IAHSS takes another look at body cameras in health care
The virtual event had a number of sessions that focused on all things relating to security in the healthcare industry
The COVID-19 pandemic was not going to stop the International Association for Healthcare Security & Safety (IAHSS) from hosting it’s “52nd Annual Conference & Exhibition 2020 – Virtual 2.0.”
The virtual event, which ran from Sept. 1-3, had a number of sessions that focused on all things relating to security in the health-care industry.
A session called “Body Cameras in Healthcare – Another Look” reviewed the steps a large hospital system took to deploy body cameras to their security staff and the obstacles they had to overcome.
Moderated by Sovah Health’s security director Ralph Cummings, he began the session by providing an updated look at legal and HIPAA concerns to educate hospital’s C-suite.
The Health Insurance Portability And Accountability Act (HIPAA) was signed into law in 1996, by President Bill Clinton. It is U.S. legislation which provides security provisions and data privacy, in order to keep patients’ medical information safe.
“The primary goal of this law is to make it easier for people to keep health insurance, protect the confidentiality and security of healthcare information,” Cummings said in his presentation. “The expectation is that these body cameras are on during any and all incidents.”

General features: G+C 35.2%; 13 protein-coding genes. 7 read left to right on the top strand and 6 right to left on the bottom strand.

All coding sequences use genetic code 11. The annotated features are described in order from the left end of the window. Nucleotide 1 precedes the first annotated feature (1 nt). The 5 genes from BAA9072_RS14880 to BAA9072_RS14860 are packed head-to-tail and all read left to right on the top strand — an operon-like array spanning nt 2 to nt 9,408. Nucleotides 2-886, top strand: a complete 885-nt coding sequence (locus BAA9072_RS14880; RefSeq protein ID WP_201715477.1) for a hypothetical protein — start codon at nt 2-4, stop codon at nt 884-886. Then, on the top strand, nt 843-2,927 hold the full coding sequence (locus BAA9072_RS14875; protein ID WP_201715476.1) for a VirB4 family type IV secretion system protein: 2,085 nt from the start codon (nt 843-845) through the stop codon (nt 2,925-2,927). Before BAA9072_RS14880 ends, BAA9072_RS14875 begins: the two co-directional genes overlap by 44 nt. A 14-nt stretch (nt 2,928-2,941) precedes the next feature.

In a survey of 218 hospitals, the findings showed that 62 per cent did not use cameras at their hospitals while 10 per cent of did use them. In addition, 28 per cent of hospitals use other cameras, other than body cameras, such as cameras on a taser.
“Some of that 28% could be included in the 10%, because some hospitals were using the old fashioned taser camera which was on the bottom of a taser weapon,” Cummings explained. “As a body cam policy told officers to turn it on, when they were talking with somebody. That way they were documenting what’s going on.
Cummings then went on to discuss some of the benefits that security personnel can get from wearing body cameras, with reasons including training tools, identifying unsatisfactory officers and training examples.
“It’s a great tool and field investigations used them quite a bit on taser deployments go back and watch the video — video doesn’t lie,” Cummings said. “Your officer may not remember, or maybe is going to get complaints and [the body camera] captures the interaction.
“It also could have some other anticipated benefit, such as the behaviour of the staff is now improved because they know that ‘Big Brother’ is watching.”
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